Gadsden Flag is loaded with symbolism 1) The timber snake is unique to America serving as image as a separate from the old world; England. 2) The rattlesnake has sharp eyes is an emblem of vigilance. 3) The timber snake never begins an attack, nor, when once engaged, ever surrenders. 4) There are thirteen rattles in the tail representing the thirteen colonies. and 5) the rattlesnake never seeks conflict but has no issues violently defending itself.
The flag has seen many conflicts and was hoisted on the USS Alfred and used by Revolutionary War hero John Paul Jones and was also the first flag of the Untied States Marines. The design was also considered one of the first flags to represent the United States until it was replaced by the current Red, White, and Blue flag we have now.
Unfortunately the flag has also been associated with racism for those that don't understand history. Those looking for a scape goat, liberals, accurately point out that Gadsden owned slaves. While this is true the flag was not a personal coat of arms or a slave trading logo.
The far left also ties the flag to Trump supporters as the flag was seen at Trump rallies and the Democrat coined "insurrection" of January 6th, 2021.
OUTLAWED INK DON'T TREAD ON ME DESIGN
When COVID hit in 2019 it truly tested our country. Like in the early days of 911 America dropped party lines and stood united. We shut down our businesses, wore masks, social distanced, and lookout for each other.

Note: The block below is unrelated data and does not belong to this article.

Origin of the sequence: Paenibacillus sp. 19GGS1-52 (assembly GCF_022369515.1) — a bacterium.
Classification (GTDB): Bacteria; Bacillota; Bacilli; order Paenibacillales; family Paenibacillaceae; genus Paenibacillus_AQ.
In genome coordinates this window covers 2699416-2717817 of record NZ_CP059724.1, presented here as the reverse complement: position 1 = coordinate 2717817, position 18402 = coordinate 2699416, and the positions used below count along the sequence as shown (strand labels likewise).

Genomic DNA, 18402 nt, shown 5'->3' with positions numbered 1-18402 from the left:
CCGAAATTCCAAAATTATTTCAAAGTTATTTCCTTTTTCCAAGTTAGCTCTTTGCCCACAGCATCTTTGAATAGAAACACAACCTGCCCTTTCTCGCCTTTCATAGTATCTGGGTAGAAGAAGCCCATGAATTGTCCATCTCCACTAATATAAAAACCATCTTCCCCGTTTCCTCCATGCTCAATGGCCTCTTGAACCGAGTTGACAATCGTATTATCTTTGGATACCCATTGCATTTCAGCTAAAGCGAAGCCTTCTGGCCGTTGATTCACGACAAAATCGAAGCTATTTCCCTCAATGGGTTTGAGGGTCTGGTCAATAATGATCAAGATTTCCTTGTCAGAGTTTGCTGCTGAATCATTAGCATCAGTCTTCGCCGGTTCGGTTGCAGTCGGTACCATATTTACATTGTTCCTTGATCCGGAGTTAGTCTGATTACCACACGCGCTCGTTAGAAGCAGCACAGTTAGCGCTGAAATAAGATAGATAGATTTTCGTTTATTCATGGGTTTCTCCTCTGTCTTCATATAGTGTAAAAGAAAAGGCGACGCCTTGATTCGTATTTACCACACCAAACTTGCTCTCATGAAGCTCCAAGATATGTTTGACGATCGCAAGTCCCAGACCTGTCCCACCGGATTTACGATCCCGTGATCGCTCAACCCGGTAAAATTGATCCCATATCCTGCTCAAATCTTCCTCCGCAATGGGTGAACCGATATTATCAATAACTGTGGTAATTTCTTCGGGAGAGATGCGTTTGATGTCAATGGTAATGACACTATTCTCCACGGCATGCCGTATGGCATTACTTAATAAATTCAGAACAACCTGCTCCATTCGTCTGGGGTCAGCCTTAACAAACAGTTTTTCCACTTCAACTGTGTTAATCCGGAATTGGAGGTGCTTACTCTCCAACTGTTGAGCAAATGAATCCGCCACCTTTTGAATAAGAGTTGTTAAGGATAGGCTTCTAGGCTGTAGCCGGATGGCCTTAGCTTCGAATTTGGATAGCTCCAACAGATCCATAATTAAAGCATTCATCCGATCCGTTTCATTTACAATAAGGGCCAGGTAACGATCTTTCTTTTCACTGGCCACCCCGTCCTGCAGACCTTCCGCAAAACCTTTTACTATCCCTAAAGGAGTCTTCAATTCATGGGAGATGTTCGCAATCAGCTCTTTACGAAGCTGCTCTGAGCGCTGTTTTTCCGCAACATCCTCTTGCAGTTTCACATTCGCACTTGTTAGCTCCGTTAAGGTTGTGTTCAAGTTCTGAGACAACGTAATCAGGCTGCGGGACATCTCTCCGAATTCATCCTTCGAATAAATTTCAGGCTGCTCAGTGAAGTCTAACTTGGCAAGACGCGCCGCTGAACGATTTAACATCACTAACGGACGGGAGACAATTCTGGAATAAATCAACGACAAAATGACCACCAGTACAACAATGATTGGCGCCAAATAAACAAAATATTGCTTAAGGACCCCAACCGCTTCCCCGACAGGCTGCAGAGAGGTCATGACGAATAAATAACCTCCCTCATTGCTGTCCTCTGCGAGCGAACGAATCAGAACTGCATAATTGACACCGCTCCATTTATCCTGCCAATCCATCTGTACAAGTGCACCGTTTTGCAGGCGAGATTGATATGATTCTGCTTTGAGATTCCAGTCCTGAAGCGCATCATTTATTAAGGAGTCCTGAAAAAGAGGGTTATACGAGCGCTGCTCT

However, that did not last long as those in high power saw opportunities to take advantage of the situation and turn patriotism into tyranny. We witnessed our leaders and media outlets put us at war with each other. Breaking us into smaller more manageable groups by; political party, race, vaxed, unvaxed, mask, non masks, and so on. In 2020 we watched our government leaders tell police to stand down as rioters burned down our cities. For the first time we watched as our government worked to create a class system in which all the good servants that followed the rules could eat in restaurants and attend other social events and those who where unvaxed could not.
As an apparel designer the symbolism of the Gadsden flag resonates with me and I had to add the design to our line of clothing products.
The goal of my design was to keep the original symbolism but also make the image more animated, angry, and violent. The snake still has three coils and thirteen rattles. The motto "Don't Tread on Me" is written on the shed skin of the snake. This represents the ever changing and adapting snake.
As a huge Metallica fan you will also see a nod to the song Don't Tread on Me, across the back the lyrics where added "Liberty or Death, We so Proudly Hail!".
On the shoulder is the American flag with more lyrics "To Secure Peace, Prepare for War!"
On the front of the shirt you see a similarity with the cover of the Black album, as the snake sits at the lower left corner of the shirt. I played with other spots to put the snake on the front but this made the most sense as it represents the snake on the ground ready to strike at anyone whom dares step on it.
When you wear this shirt you are defending the second amendment, showing your patriotism, rebelling against government tranny, oppression, over taxation, and wasteful spending. Purchase this shirt and remind the elites there are more of us then them. Show those that are trying to push their socialist and communism propaganda that we will fight if forced too.
Most important stay outlaw; be rebellious questioning everything, be relentlessness in your passions, and repentless about defending liberty!